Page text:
When they reached the Areopegus Paul connected the dots. Standing before him were the great secularists of his century, and here he was standing in one of the premiere venues for philosophical discourse. He begins his argument by explaining the relationship between the unknown god they claim to worship and the God of the Universe. He doesn’t say, “By the way, your religion is a fraud, you should try mine.” With great respect to the history of Athens, with great respect to the politics of Athens, with great respect to the thinkers of Athens, Paul says, “What you worship as unknown, this I proclaim to you.” He is filling in the missing pieces by way of revelation. Instead of blowing them out of the water, Paul is getting into their boat with them and rowing an extra mile. Jesus is the answer to the unknown.
Having established that their unknown God is actually the Creator of the Universe, Paul pulls together science and religion: “The God who made the world and everything in it, being Lord of heaven and earth, does not live in temples made by man, nor is he served by human hands, as though he needed anything.” What Paul is saying here is as huge to the Athenians as Einstein neatly explaining in four letters the structure of space-time when he published his paper "On the Electrodynamics of Moving Bodies," in 1905. E=MC2. It is elegant. It is brief. It is a global statement. Jesus is the answer to questions about the Universe and the Natural World.
Completely without apology, Paul introduces what was to them a thoroughly new concept. Their mythology explained how the Greeks were made, how Athens was established. But even the Greeks knew that the Romans had their gods and the Egyptians had theirs. The unknown God gives to all mankind life and breath and everything. He never says, “and your pantheon is a mere myth.” He never says, “you’ve been lied to.” He never says, “the only hope for your culture is to become like my culture.” These are the things the church has been saying to popular culture ever since the Renaissance. The great failure of Protestantism is that it forgot the lesson learned by the Irish missionaries who changed the culture of the Celts by living among them and letting them see that Jesus is not just my answer. Jesus is the answer.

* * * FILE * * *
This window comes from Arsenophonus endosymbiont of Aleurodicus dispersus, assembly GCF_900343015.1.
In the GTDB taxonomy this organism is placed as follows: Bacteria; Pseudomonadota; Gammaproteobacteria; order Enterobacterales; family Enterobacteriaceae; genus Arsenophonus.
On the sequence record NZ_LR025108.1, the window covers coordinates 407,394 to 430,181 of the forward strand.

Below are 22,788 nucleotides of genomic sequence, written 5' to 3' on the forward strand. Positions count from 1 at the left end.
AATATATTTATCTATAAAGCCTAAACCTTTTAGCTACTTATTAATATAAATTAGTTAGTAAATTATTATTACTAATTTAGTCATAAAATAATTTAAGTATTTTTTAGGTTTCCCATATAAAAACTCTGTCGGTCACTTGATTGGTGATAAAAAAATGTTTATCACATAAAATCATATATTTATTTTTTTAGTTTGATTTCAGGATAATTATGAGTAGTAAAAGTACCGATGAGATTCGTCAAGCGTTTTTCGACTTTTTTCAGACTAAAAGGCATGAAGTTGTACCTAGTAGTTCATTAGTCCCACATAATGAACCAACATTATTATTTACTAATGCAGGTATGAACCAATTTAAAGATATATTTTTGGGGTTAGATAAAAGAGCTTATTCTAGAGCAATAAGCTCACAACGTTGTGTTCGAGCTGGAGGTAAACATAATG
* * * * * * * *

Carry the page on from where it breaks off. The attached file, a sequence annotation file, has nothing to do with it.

“God gives to all mankind life and breath and everything.” You see these statues to Ares and Hermes, to Athena and to Dionysus? These statues would not exist if it weren’t for Jesus.” In Colossians 1:17 Paul writes, “he is before all things, and in him all things hold together.” He is merely echoing what Jesus himself said, “I am the way, and the truth, and the life.” Paul offers no lengthy philosophical defense of what he is saying. He knows these are not things you can argue someone into believing. He simply states what he knows to be true. Jesus is the answer for all mankind.